Marketing’s #1 Customer — And How To Reach Them

As marketers, we’re trained to think creatively: who are our prospects and how can we reach them? How can we communicate with prospects in new and exciting ways? What messages will resonate most? Sometimes it’s easy to forget that marketing’s most important customer is sitting right under the same roof, and likely, within earshot: your sales team.

61% of B2B marketers send all leads directly to sales; however, only 27% of those leads will be qualified. (MarketingSherpa) tweetbutton

Think about it: your sales reps have a better understanding of your prospects than you can ever guess at — they deal with them on a day-to-day basis. Furthermore, your reps are the ones ultimately closing deals and generating revenue; the best way for marketing to contribute to the bottom line is to be familiar with your sales teams’ pain points, and to consistently create the content and marketing assets that will help reps close more deals, faster.

Let’s take a look at a few best practices for staying in-tune with your sales team:

1. Set up a meeting.

This is the very first thing you should do to open up lines of communication. Find out how your sales team communicates: are there regular meetings you can sit in on? An email listserv you can subscribe to? If you’re going to identify your sales team’s pain points, it’s important to be a part of these conversations.

2. Sit in on sales calls.

Go straight to the source. Listen in on sales calls and take note of the questions prospects are asking and the concerns that arise. It’s important to have these questions and concerns directly addressed by a rep during a sales call — it’s even more powerful to receive follow-up content after the sales call reinforcing what was talked about and linking to futher information.

3. Ask the right questions.

Sit down with a few sales reps one-on-one and find out what their typical sales cycle looks like. If your sales team has reps that cover different territories or business sizes, you’ll want to create content to meet each of their specific needs. Address questions like:

  • What are the most common questions and concerns you hear on calls?

  • What is the biggest snag you hit in closing a deal? What do you think causes this delay?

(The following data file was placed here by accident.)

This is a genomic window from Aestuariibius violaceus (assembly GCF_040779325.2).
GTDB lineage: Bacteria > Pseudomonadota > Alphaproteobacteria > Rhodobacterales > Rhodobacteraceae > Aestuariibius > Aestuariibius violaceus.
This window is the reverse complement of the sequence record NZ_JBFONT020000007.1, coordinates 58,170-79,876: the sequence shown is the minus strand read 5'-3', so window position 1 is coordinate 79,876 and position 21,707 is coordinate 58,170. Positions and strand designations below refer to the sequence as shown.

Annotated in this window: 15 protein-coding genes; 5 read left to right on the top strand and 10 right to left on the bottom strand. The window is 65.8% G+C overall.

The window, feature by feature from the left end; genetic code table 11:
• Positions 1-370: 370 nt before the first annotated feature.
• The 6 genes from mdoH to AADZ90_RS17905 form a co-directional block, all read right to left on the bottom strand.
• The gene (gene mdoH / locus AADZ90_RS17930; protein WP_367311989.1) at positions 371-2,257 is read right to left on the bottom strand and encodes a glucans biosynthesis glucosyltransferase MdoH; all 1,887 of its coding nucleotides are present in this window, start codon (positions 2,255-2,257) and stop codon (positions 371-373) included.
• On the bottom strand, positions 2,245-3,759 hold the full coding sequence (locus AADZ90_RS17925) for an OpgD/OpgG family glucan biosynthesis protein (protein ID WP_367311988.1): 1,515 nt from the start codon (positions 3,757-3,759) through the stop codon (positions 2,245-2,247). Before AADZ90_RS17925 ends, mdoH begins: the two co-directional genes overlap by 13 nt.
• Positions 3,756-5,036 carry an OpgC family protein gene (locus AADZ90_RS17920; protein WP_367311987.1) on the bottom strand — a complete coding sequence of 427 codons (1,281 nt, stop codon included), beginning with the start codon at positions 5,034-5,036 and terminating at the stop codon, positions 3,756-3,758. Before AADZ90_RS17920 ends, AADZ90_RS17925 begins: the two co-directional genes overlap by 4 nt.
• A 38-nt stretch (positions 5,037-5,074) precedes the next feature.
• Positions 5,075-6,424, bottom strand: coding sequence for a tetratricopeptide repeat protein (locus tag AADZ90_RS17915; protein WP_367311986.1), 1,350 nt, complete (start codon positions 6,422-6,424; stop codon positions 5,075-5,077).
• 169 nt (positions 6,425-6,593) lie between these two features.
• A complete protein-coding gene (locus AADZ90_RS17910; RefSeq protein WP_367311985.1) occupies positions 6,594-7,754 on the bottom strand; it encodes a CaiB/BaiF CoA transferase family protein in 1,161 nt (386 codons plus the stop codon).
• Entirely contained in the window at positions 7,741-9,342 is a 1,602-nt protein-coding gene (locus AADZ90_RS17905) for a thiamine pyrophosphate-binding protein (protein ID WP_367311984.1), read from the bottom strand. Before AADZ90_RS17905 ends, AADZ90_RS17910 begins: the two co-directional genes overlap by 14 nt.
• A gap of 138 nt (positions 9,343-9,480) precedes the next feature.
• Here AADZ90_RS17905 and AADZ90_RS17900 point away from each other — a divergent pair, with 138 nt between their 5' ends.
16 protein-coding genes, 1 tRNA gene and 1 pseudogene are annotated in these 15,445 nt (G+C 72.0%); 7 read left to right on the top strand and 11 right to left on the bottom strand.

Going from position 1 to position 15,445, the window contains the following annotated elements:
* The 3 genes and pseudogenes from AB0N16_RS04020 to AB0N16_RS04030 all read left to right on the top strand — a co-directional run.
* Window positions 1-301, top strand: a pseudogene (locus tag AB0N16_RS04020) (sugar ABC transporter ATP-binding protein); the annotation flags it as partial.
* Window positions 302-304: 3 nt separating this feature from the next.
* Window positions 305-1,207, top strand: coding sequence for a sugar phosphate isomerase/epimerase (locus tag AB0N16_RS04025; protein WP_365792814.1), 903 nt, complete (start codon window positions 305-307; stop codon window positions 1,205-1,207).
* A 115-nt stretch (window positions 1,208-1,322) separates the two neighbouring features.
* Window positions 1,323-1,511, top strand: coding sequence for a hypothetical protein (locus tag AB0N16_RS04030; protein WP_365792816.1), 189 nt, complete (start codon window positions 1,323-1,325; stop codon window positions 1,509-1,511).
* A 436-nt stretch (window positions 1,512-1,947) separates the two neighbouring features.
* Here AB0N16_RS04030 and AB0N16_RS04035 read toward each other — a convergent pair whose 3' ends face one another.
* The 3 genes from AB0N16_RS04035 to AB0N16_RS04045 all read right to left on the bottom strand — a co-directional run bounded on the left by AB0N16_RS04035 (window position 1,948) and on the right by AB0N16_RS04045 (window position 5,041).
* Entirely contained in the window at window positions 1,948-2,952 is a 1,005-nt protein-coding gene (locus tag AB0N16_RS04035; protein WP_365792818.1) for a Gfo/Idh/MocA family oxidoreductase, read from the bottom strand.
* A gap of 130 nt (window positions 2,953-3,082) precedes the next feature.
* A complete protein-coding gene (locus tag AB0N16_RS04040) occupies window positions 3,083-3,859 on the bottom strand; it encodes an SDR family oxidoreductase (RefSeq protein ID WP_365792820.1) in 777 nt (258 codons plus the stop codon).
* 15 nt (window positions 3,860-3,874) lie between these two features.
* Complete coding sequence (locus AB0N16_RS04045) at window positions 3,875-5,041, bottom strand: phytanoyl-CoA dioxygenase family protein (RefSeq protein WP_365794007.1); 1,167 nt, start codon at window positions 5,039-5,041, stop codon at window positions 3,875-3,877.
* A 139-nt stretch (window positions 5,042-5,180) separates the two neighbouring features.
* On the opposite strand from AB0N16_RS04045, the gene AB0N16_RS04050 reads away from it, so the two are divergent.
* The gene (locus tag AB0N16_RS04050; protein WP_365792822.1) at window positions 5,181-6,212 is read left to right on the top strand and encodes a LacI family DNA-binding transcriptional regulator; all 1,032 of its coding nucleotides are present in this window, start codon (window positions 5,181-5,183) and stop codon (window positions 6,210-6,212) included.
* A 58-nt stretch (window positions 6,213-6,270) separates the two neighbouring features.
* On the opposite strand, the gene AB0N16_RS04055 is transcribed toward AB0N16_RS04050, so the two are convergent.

• What’s one feature or benefit that you’d like your prospects to have a better understanding of?

4. Build a content library.

Chances are, you’ve already created a ton of content that could be useful to your sales team, they just don’t know how to access it. Make things simple. Compile all of your helpful, evergreen content into a library and organize it in a way that will allow your sales team to find what they’re looking for at a glance. This may mean categorizing by funnel stage, by territory, by business size, or by topic — whatever system makes sense for you.

Also consider adding keywords or a brief description of the content. While this will require an investment of time initially, you’ll ultimately save yourself time by recycling content you’ve already written, and ensuring that your hard work doesn’t get lost in the archives.

5. Create an internal digest.

It’s also important to keep your sales team up-to-date on new content as you release it, so develop an internal digest or message board. The most important thing to remember here: you’re not writing for marketers. Your sales team gets enough email as it is — if you send them several paragraphs of information, they won’t read it. Keep things short, use bullet points and checklists, or directly address questions (“if the prospects asks this, send them this”). You can also create ready-made social postings to help your sales team share your content with their networks easily — just copy, paste, and share.

6. Collect feedback regularly.

Make it as easy as possible for your sales team to request content. Create an email address or message board specifically for this cause, so your reps can quickly send an idea or request whenever an idea hits them. Remember to ask for feedback on this process as well, and always be receptive to new ways you can better communicate with your reps.

What are some other ways that marketers can enable their sales reps? What are some obstacles you’ve faces in sales-marketing communication? We’d love to hear from you in our comments section!

sales and marketing alignment